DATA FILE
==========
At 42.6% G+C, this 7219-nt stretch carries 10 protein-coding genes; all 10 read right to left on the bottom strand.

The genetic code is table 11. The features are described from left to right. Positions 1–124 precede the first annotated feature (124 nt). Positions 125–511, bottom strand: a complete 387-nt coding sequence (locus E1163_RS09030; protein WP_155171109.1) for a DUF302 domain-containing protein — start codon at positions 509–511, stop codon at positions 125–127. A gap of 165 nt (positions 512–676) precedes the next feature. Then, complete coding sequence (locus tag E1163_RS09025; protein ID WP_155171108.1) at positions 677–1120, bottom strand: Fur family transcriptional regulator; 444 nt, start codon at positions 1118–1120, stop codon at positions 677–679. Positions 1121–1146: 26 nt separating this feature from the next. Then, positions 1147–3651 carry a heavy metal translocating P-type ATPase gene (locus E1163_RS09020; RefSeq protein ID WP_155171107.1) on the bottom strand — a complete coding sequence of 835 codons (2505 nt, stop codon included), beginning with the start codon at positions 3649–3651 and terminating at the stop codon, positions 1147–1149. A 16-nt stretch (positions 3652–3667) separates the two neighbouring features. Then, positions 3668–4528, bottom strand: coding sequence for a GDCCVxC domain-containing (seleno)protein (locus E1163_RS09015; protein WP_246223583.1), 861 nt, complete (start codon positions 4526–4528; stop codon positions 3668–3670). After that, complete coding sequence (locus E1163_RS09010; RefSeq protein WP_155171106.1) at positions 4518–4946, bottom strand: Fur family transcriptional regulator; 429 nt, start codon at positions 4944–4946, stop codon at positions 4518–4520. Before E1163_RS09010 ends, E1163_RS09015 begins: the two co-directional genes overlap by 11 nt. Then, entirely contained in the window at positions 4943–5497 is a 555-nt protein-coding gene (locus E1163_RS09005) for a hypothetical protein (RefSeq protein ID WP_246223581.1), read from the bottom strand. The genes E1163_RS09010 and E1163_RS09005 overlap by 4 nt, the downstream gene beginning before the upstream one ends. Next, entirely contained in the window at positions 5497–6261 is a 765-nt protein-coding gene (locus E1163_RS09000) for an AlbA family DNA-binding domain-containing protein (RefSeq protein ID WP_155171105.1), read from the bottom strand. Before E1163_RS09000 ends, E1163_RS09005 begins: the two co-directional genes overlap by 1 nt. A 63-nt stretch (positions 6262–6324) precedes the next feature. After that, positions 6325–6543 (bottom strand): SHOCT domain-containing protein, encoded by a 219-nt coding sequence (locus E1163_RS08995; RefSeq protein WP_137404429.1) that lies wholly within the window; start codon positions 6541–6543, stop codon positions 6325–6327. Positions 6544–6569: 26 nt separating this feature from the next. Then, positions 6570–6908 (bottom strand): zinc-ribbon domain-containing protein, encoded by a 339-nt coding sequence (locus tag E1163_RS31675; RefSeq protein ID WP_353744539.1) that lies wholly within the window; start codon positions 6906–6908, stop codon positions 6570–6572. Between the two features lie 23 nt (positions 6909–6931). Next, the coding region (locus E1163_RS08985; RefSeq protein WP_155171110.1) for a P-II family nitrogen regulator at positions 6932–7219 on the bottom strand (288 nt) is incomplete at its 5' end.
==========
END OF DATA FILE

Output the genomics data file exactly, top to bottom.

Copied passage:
At 42.6% G+C, this 7219-nt stretch carries 10 protein-coding genes; all 10 read right to left on the bottom strand.

The genetic code is table 11. The features are described from left to right. Positions 1–124 precede the first annotated feature (124 nt). Positions 125–511, bottom strand: a complete 387-nt coding sequence (locus E1163_RS09030; protein WP_155171109.1) for a DUF302 domain-containing protein — start codon at positions 509–511, stop codon at positions 125–127. A gap of 165 nt (positions 512–676) precedes the next feature. Then, complete coding sequence (locus tag E1163_RS09025; protein ID WP_155171108.1) at positions 677–1120, bottom strand: Fur family transcriptional regulator; 444 nt, start codon at positions 1118–1120, stop codon at positions 677–679. Positions 1121–1146: 26 nt separating this feature from the next. Then, positions 1147–3651 carry a heavy metal translocating P-type ATPase gene (locus E1163_RS09020; RefSeq protein ID WP_155171107.1) on the bottom strand — a complete coding sequence of 835 codons (2505 nt, stop codon included), beginning with the start codon at positions 3649–3651 and terminating at the stop codon, positions 1147–1149. A 16-nt stretch (positions 3652–3667) separates the two neighbouring features. Then, positions 3668–4528, bottom strand: coding sequence for a GDCCVxC domain-containing (seleno)protein (locus E1163_RS09015; protein WP_246223583.1), 861 nt, complete (start codon positions 4526–4528; stop codon positions 3668–3670). After that, complete coding sequence (locus E1163_RS09010; RefSeq protein WP_155171106.1) at positions 4518–4946, bottom strand: Fur family transcriptional regulator; 429 nt, start codon at positions 4944–4946, stop codon at positions 4518–4520. Before E1163_RS09010 ends, E1163_RS09015 begins: the two co-directional genes overlap by 11 nt. Then, entirely contained in the window at positions 4943–5497 is a 555-nt protein-coding gene (locus E1163_RS09005) for a hypothetical protein (RefSeq protein ID WP_246223581.1), read from the bottom strand. The genes E1163_RS09010 and E1163_RS09005 overlap by 4 nt, the downstream gene beginning before the upstream one ends. Next, entirely contained in the window at positions 5497–6261 is a 765-nt protein-coding gene (locus E1163_RS09000) for an AlbA family DNA-binding domain-containing protein (RefSeq protein ID WP_155171105.1), read from the bottom strand. Before E1163_RS09000 ends, E1163_RS09005 begins: the two co-directional genes overlap by 1 nt. A 63-nt stretch (positions 6262–6324) precedes the next feature. After that, positions 6325–6543 (bottom strand): SHOCT domain-containing protein, encoded by a 219-nt coding sequence (locus E1163_RS08995; RefSeq protein WP_137404429.1) that lies wholly within the window; start codon positions 6541–6543, stop codon positions 6325–6327. Positions 6544–6569: 26 nt separating this feature from the next. Then, positions 6570–6908 (bottom strand): zinc-ribbon domain-containing protein, encoded by a 339-nt coding sequence (locus tag E1163_RS31675; RefSeq protein ID WP_353744539.1) that lies wholly within the window; start codon positions 6906–6908, stop codon positions 6570–6572. Between the two features lie 23 nt (positions 6909–6931). Next, the coding region (locus E1163_RS08985; RefSeq protein WP_155171110.1) for a P-II family nitrogen regulator at positions 6932–7219 on the bottom strand (288 nt) is incomplete at its 5' end.